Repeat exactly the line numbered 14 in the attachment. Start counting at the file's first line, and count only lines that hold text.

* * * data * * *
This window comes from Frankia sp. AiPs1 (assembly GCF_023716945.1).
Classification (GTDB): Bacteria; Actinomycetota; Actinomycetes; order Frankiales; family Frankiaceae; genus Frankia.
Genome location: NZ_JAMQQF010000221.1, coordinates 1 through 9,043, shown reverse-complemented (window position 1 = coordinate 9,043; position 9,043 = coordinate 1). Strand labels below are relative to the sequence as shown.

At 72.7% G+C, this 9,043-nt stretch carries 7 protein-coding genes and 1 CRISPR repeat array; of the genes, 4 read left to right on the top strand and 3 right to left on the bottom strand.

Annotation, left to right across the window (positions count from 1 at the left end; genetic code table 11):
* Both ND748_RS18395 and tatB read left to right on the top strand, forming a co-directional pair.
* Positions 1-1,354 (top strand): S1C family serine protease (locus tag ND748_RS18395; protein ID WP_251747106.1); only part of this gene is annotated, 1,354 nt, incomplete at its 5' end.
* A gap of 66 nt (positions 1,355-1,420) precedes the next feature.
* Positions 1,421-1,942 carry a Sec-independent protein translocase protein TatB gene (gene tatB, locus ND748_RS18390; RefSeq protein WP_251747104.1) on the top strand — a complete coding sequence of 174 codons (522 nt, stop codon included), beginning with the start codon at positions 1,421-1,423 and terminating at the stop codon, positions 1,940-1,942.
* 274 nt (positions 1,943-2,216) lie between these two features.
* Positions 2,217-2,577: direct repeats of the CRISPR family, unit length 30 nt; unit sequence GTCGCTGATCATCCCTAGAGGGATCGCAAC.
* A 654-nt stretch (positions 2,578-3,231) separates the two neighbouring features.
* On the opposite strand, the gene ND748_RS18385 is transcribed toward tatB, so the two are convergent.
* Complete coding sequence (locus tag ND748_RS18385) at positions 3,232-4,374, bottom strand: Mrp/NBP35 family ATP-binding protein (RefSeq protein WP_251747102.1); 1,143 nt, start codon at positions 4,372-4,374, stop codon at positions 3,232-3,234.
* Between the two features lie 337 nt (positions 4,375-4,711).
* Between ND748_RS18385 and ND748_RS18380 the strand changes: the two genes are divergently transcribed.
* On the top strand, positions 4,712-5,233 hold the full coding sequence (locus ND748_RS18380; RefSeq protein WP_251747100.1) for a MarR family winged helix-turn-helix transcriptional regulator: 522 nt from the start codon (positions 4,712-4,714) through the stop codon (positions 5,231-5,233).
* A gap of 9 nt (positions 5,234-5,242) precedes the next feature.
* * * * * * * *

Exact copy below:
* Complete coding sequence (locus tag ND748_RS18385) at positions 3,232-4,374, bottom strand: Mrp/NBP35 family ATP-binding protein (RefSeq protein WP_251747102.1); 1,143 nt, start codon at positions 4,372-4,374, stop codon at positions 3,232-3,234.